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Muslim communities – ‘hard to reach’ or ‘easy to access’?

Dr Dogra questions the labelling of Muslim communities and marginalised groups in British society as ‘hard to reach’ by academics and researchers
Asma: Can you start by telling me why you don’t like ‘hard to reach’, and then telling me an alternative way that seems better to you? I mean, so hard to reach is a justification for those privileged academics and researchers and organisations who would cost more on their effort on involving and engaging a community, but making it an excuse like if we say people living with health disadvantages and people living with health inequalities are hard to read. What we are saying actually is that we’re blaming them for living with ill health indicators, or for living with kind of non-communicable chronic diseases.
But that is not, I mean victim blaming is never a solution for any problem that is like, you know, syndemically spread across the society. What is, what I would call them is easy to access, because when we were trying to approach mosques and madrassas and we were trying to kind of involve them actively in organisation and planning of our health promotion interventions for prevention of childhood obesity, what we learned people were very much eager. So we published two sources, two papers. One paper was about a systematic mapping and a scoping review on what mosques and madrassas are doing across the country for health promotion, any kind of health promotion.
We learned like there were hundreds and hundreds of mosques And madrassas in which networks of volunteers are already part of delivery of various services for children, for women, for families, for everybody. The work is going on, and they are extremely warm, welcoming people. I’m not talking about British Muslims only. I mean, if you go to any disadvantaged community in their neighbourhood, spend time with them, explain what you want to do and how this can benefit community, you will be surprised and amazed to see the response and involvement and commitment of those people. And how, how kind of, look at the audacity of researchers and academics, then they would call them hard to reach. And that is kind of insulting, basically.
So people are easy to access. It is basically the planners and the academics and researchers maybe or maybe people who hold a position of power, and I would rather call them hard to reach because somehow it is their kind of wrong methodology of engagement basically, that has stopped people to benefit more from the available services. So their methodology and their way to engage with people is hard to reach, or hard to read, because it doesn’t work. So if we basically talk to people in a language that they understand, and in a way that they are comfortable with, and at the time which is convenient for them, and then hard to reach disappears.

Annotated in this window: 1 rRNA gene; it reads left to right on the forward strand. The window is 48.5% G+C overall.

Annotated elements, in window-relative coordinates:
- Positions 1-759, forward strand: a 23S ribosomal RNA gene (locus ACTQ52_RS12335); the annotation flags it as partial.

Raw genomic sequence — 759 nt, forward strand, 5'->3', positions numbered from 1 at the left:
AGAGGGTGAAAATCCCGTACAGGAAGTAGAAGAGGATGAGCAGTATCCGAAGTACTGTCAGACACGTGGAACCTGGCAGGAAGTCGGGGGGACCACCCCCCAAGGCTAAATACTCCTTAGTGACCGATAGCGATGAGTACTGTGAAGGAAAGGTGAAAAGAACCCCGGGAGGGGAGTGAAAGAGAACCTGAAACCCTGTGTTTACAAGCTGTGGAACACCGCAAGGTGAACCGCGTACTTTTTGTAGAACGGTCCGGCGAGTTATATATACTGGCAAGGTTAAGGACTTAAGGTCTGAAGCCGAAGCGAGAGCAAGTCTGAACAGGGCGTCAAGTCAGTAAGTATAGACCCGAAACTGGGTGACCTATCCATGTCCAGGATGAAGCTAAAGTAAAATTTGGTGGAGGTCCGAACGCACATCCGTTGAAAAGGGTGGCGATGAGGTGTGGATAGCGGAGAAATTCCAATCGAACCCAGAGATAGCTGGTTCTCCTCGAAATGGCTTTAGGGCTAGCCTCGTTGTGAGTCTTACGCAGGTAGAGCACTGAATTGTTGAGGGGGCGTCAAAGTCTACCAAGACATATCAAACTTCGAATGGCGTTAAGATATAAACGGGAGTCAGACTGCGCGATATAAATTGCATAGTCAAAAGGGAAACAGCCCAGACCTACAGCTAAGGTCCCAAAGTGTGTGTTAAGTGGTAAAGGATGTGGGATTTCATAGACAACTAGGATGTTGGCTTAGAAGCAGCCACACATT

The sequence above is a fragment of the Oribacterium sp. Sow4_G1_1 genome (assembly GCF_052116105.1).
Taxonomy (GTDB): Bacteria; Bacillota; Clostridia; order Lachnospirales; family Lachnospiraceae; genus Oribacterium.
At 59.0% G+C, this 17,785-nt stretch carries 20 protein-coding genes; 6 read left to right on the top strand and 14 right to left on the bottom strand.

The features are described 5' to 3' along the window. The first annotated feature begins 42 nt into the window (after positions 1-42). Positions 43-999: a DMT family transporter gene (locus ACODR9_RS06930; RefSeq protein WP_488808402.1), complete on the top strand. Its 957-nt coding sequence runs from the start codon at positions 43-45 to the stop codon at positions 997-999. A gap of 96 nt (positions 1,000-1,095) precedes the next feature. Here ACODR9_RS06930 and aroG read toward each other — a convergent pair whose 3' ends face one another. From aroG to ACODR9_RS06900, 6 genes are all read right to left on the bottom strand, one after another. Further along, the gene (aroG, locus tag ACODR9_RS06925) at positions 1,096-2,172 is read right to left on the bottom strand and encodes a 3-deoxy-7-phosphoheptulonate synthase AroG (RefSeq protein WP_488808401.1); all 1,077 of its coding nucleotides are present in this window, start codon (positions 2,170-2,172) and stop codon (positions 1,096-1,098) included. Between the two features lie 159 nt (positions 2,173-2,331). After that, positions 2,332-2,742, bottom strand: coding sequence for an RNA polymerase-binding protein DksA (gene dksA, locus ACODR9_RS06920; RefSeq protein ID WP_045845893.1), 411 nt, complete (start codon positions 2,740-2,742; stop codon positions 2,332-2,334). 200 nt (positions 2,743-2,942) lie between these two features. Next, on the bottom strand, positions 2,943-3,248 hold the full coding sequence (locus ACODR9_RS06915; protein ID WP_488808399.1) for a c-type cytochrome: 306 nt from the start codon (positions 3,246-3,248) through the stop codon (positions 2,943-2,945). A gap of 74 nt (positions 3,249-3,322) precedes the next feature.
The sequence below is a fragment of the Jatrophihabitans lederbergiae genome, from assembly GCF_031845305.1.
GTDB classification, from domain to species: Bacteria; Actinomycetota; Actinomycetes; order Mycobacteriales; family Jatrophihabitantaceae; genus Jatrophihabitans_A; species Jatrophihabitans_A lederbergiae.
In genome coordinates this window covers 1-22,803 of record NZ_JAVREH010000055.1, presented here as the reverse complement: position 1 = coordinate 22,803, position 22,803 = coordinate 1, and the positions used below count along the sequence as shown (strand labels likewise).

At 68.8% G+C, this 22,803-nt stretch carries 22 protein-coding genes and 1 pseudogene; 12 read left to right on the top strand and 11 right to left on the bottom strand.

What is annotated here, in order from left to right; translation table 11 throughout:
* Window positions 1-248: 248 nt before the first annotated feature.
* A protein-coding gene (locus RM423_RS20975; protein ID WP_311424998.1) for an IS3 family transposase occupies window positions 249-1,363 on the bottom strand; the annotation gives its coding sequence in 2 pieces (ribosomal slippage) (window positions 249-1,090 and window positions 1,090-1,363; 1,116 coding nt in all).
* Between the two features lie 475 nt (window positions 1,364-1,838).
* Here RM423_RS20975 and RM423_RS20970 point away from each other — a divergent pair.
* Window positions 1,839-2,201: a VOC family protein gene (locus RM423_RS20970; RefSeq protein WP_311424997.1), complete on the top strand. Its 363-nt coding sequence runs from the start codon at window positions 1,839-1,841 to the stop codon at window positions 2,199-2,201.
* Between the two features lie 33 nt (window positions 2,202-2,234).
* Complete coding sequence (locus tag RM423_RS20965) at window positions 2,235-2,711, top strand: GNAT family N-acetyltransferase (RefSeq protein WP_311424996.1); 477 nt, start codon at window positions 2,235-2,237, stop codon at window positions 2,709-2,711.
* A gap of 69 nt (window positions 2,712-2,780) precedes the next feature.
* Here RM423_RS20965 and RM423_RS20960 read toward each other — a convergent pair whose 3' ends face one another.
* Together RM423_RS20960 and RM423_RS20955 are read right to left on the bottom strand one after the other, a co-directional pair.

And then what we see is generous, passion driven, enthusiasm driven, and selfless effort by men, women and children who want to have better lives in Britain.

In the final step of this activity, Dr Dogra questions the labelling of Muslim communities, and other marginalised groups in British society, as ‘hard to reach’ by academics and researchers.

He thinks this labelling can be an excuse for not investing the resources required to build long-term relationships with marginalised communities.

Dr Dogra instead sees Muslim communities as ‘easy to access’. In his research, Dr Dogra has found that volunteers across hundreds of mosques in the UK are involved in health promotion activities (Rai et al 2019). When researchers and service providers take the time to build trust, rapport, and to carefully explain what they want to achieve and how it will benefit the local community, volunteers in most disadvantaged communities will work collaboratively, and with warmth, generosity, and commitment.

Instead, Dr Dogra suggests that Muslim communities are ‘easy to access’ – if the time is taken to develop more appropriate methods for engaging with people in these communities.

Throughout this activity, we have seen evidence for the ways in which Muslim communities can support better mental health, and the potential for Muslim communities to act as protective factors for mental health problems. Recommendations, from our contributors and from The Lantern Initiative report (2021) make it clear that there is still work to be done to make the most of Muslim communities as a resource for better mental health. This will require action from a range of stakeholders including faith organisations, voluntary and community groups, clinical commissioning groups and, importantly, Muslim communities themselves.

In the next step we move on to Activity 4, where we find out more about the experiences of Muslim practitioners who work in mainstream mental health services.

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Understanding Mental Health in Muslim Communities

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